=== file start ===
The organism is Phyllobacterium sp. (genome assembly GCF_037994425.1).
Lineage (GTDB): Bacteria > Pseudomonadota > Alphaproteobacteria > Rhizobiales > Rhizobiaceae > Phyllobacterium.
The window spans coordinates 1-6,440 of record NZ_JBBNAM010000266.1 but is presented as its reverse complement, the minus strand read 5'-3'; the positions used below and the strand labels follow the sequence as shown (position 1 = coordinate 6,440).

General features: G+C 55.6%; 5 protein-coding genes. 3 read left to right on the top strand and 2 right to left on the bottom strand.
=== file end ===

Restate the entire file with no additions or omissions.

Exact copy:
The organism is Phyllobacterium sp. (genome assembly GCF_037994425.1).
Lineage (GTDB): Bacteria > Pseudomonadota > Alphaproteobacteria > Rhizobiales > Rhizobiaceae > Phyllobacterium.
The window spans coordinates 1-6,440 of record NZ_JBBNAM010000266.1 but is presented as its reverse complement, the minus strand read 5'-3'; the positions used below and the strand labels follow the sequence as shown (position 1 = coordinate 6,440).

General features: G+C 55.6%; 5 protein-coding genes. 3 read left to right on the top strand and 2 right to left on the bottom strand.